How to Empathize When You Can’t Relate

How to Empathize When You Can’t Relate

Ashley Schmidt, Staff Reporter

To those who are mentally healthy, those with mental illness are sometimes seen as a mystery. It’s hard to understand how someone’s brain doesn’t quite work properly if your own brain is just fine. Not understanding what those with mental illness go through makes it really hard for those who are mentally healthy to empathize, because they just don’t get it. While it is okay to not understand, there are ways to empathize with someone who has mental illness. Here are the things not to say and to say when trying to empathize with someone who has a mental illness.


Things NOT to Do

  1. Saying “it could be worse.”

While saying “it could be worse” is usually an attempt to help the person with mental illness put things into perspective (and the help is usually needed and appreciated), that is not how it comes off to the person with mental illness. To them, it invalidates all of their feelings and what they’ve gone through. They process it as, “other people have it much worse than you, so you have no right to be upset and struggling.” While other people will always have it worse, you have every right to feel how you do and to be struggling. Pain is relative, so you cannot compare your own struggles with someone else.

  1. Telling them that they don’t actually have a mental illness.

Just because you don’t have mental illness, doesn’t mean that it doesn’t exist. Having an illness in the brain is just like any other illness. This would be like saying, “Well, I don’t have cancer so I don’t believe it actually exists.” While diagnosing mental illness is different than other illnesses, that doesn’t mean that is doesn’t exist.

  1. Pretending you can relate when you really can’t.

While this is done with good intentions to try to make the person with mental illness feel less alone, it usually doesn’t end up that way. You usually bring up an experience that allows you to relate just a little bit and pretend like it’s the same thing, which makes the person with mental illness feel like you don’t understand the depth of what they’re going through. It would be like telling someone who broke their legs and is in a wheelchair that you understand what they’re going through because you once twisted your ankle and had to wear a brace on it for a few days. While the experience allows you to relate a little, it is not the same, and it invalidates a lot of what the other person goes through.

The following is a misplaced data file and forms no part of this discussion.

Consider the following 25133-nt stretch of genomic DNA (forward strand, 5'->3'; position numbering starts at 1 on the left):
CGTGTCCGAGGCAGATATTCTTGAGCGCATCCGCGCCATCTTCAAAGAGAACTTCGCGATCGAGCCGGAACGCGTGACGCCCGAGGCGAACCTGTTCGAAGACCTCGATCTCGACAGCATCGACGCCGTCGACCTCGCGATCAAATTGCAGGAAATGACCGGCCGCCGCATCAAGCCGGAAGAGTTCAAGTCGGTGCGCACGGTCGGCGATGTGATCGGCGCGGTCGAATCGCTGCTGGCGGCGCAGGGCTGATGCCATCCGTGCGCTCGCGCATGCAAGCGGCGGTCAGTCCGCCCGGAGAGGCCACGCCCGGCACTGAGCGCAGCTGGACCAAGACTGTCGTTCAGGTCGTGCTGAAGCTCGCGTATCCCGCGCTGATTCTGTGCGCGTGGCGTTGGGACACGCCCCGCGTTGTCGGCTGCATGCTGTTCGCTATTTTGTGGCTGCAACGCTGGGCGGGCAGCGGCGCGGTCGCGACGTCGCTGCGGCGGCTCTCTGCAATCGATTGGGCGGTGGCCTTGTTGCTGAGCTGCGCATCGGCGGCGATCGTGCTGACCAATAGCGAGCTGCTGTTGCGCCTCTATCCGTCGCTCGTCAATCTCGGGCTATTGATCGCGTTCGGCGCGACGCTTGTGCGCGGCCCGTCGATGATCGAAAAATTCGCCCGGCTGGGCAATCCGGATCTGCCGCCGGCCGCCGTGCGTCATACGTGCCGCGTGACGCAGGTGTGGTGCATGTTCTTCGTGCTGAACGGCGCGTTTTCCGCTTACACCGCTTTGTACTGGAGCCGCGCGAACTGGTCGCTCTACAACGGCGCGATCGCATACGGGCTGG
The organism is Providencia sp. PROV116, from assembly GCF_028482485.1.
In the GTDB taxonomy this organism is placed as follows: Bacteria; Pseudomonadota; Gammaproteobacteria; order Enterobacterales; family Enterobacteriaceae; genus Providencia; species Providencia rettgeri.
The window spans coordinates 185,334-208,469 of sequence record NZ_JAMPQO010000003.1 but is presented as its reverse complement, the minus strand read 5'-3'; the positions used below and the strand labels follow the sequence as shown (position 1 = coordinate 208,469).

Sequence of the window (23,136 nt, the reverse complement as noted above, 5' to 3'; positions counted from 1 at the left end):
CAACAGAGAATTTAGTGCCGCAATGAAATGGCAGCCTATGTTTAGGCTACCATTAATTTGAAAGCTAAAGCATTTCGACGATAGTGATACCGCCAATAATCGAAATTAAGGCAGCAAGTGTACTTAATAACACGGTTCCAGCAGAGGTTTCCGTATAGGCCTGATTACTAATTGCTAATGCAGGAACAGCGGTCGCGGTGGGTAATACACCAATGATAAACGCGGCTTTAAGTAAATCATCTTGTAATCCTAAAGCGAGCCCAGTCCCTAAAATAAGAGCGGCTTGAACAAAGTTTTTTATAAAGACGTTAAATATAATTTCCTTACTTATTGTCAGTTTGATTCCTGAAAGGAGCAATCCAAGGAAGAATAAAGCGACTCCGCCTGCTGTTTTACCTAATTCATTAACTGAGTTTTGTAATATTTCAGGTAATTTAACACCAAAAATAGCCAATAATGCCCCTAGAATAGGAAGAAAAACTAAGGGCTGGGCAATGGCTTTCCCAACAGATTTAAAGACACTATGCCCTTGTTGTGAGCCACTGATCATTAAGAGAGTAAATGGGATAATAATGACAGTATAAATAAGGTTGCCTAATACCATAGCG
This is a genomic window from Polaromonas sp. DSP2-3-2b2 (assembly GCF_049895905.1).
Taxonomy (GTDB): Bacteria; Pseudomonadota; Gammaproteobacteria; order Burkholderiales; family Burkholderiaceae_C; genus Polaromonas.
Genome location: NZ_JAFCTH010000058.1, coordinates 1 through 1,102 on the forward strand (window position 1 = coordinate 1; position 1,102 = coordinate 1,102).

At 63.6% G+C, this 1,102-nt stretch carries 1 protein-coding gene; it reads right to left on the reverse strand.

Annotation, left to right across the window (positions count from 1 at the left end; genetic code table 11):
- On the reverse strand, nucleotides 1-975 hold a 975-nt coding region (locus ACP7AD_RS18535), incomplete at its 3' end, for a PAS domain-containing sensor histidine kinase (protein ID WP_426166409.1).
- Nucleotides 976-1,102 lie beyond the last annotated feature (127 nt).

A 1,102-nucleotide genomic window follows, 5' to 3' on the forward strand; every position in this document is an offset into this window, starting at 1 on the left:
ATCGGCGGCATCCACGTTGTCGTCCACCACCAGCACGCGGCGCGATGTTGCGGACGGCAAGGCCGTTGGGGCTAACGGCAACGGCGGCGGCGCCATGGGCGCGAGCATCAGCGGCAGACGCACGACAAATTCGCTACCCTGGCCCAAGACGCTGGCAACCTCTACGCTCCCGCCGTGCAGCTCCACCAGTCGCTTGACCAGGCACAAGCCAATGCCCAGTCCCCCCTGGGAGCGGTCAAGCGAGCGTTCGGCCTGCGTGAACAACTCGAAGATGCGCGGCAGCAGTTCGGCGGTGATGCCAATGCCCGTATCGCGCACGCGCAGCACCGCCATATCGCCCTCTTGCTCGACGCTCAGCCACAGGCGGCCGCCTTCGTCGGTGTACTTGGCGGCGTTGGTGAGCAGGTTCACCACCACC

Things to Help Empathize

  1. Being willing to try to understand.

Being willing to try to understand is half the battle. Often, people are not open to the idea that not everyone’s brain works the same way, and they are subconsciously preventing themselves from understanding. Trying to put yourself in the shoes of a person with mental illness is very difficult without accepting that their brain works differently, but once you accept that they think differently, it becomes a lot easier to empathize and to understand.

  1. Asking questions to help you understand.

Asking someone with mental illness about themselves is a great way to get a better idea of what having a mental illness is like. If you’re not sure how to word a question for fear of offending the person, you can always start by saying that they don’t have to answer or that you mean no offense and are just trying to understand. Asking questions in a non-judgmental way is best, but make sure the person with mental illness is okay with you asking questions. It is their life and they have every right to keep their mental illness private.

  1. Finding an experience of your own that allows you to partially relate.

While sharing an experience of your own that is sort of similar can help show the person with mental illness that you can somewhat relate, make sure you make it clear that you realize that the experiences are not the same and that you aren’t invalidating their mental illness. By showing that you can partially relate, it generally makes the person with mental illness feel more comfortable opening up because you’re more likely to understand.